COLLATERAL (Michael Mann, 2004)

Michael Mann has never made a really good movie, but well nigh his worst is a piece of heart-pounding entertainment called Collateral, which was written—barely—by Stuart Beattie. Mann’s interest, plainly, lies in whipping up excitement; there is nothing more to this vicious, violent film than that.
     The plot is ridiculous: Vincent, a sociopath visiting Los Angeles, having been paid to complete five hits, holds hostage a cab driver, who drives him around from murder to murder. Max, the driver, eventually confronts Vincent, keeping him from committing the last hit—if you ask me, an instance of doing too little too late. Straining credibility, marginal Max ends up with the girl, a prosecutor.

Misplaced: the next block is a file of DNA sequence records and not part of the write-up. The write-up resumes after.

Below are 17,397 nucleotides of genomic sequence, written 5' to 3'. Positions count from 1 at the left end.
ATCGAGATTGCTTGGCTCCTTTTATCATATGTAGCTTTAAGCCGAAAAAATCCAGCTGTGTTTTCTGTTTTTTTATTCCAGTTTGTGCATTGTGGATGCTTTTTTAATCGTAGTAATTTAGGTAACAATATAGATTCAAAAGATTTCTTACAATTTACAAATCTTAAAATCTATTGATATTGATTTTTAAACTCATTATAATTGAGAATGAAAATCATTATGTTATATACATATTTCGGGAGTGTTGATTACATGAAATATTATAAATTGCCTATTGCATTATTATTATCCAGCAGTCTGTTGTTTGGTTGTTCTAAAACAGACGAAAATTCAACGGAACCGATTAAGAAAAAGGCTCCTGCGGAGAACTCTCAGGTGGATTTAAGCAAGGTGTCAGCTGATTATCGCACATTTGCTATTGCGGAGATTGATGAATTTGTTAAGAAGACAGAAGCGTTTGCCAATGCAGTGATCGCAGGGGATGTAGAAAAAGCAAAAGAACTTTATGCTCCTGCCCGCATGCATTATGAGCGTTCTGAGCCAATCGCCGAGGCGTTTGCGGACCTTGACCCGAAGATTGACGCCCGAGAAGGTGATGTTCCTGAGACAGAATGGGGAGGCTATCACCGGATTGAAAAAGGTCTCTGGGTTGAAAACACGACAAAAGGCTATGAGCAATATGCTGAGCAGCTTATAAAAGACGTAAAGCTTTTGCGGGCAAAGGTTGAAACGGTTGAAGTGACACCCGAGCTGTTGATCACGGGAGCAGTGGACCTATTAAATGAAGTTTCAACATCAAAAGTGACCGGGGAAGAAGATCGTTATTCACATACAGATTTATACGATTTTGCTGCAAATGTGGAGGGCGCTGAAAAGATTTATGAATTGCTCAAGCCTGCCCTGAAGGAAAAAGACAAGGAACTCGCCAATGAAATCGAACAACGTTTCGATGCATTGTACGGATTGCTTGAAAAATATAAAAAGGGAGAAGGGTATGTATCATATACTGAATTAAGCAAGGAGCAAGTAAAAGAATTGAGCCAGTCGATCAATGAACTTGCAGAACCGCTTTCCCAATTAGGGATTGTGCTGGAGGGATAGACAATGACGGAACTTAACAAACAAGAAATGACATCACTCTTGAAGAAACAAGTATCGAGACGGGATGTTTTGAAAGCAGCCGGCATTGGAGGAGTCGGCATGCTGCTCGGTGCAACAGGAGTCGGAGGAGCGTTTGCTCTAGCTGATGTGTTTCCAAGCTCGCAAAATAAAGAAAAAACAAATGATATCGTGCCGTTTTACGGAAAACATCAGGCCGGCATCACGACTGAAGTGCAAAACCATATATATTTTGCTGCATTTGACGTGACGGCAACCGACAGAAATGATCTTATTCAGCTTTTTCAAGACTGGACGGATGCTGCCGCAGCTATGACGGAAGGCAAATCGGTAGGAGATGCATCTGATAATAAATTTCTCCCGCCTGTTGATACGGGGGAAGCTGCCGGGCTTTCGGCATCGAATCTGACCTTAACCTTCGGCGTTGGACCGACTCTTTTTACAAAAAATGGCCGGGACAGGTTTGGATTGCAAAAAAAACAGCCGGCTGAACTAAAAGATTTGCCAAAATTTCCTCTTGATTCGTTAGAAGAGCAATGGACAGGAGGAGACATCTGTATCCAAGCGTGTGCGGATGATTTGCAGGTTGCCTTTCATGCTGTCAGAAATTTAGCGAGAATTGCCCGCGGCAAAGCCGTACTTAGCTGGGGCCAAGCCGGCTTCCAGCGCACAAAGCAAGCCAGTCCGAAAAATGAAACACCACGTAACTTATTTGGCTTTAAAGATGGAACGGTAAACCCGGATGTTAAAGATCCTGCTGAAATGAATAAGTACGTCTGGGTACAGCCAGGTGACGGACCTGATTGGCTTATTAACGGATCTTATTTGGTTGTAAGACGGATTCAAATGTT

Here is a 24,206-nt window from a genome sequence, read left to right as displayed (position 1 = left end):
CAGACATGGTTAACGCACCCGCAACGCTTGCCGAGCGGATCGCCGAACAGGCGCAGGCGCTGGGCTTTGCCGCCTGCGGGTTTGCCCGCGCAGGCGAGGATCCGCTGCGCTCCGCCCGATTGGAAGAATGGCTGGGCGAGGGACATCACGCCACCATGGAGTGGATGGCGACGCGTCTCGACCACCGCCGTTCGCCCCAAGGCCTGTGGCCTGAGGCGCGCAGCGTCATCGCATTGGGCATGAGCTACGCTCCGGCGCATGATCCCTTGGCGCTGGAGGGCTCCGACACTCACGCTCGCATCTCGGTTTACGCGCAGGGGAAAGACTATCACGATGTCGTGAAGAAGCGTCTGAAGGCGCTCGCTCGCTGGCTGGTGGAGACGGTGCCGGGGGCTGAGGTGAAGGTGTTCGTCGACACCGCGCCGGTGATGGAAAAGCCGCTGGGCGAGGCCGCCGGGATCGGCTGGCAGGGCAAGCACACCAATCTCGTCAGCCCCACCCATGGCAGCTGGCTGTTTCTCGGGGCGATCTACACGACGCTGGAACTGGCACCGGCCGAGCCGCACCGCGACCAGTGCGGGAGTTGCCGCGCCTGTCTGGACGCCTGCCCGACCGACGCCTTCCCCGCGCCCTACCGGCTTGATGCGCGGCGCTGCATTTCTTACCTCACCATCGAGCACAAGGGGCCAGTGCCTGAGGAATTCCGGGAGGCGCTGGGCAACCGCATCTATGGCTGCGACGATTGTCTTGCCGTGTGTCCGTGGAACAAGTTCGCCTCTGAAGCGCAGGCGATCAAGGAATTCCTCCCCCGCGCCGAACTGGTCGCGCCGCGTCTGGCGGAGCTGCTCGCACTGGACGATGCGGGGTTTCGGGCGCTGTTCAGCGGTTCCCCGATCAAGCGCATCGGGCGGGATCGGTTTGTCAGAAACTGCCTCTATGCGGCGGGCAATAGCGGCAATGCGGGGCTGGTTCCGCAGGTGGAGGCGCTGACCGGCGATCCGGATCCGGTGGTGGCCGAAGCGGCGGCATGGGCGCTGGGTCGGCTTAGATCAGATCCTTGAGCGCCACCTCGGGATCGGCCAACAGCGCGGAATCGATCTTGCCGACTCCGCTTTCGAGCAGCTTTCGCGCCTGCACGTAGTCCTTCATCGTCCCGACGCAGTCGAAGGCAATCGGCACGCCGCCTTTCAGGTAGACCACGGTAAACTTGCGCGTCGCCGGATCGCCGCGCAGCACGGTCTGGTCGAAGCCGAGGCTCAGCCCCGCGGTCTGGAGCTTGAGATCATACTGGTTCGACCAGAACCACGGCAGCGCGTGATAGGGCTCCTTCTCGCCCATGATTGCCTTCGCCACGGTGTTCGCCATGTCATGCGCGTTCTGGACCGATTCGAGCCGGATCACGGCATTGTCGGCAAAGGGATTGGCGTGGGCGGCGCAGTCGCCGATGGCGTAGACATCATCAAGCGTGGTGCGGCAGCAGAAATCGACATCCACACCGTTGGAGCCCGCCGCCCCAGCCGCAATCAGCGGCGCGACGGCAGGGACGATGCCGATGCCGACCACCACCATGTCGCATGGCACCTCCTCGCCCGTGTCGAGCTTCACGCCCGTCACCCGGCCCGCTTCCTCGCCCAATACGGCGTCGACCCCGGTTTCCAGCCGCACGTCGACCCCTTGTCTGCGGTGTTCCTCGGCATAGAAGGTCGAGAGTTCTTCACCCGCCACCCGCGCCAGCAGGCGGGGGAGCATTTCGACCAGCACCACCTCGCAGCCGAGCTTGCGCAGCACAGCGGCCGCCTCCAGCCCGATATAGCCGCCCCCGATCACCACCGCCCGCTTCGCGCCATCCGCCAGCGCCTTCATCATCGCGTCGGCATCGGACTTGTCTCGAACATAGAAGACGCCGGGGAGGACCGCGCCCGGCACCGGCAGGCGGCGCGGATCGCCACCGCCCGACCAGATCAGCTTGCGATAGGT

In what is a supporting role, top-billed Tom Cruise plays Vincent, a cold-blooded bastard. Cruise is pretty much playing himself here, but even the familiarity of the part doesn’t rescue him from ignominious defeat. There isn’t a credible accent to this wooden performance. Still the perpetual pretty boy with all the depth of a pistachio shell, Cruise has gone gray in a leap at Olivier-type glamor and grandeur. The spectacle of his shortfall is embarrassing to watch.
     The real protagonist is Max, whom Jamie Foxx efficiently plays. This is a better performance than his Ray Charles later the same year (Ray, Taylor Hackford). On the other hand, Jada Pinkett Smith is excrutiatingly unpleasant as Annie, the attorney who is Vincent’s last mark.
     Collateral is cold and manipulative. And, at two hours, it’s a very long ride.


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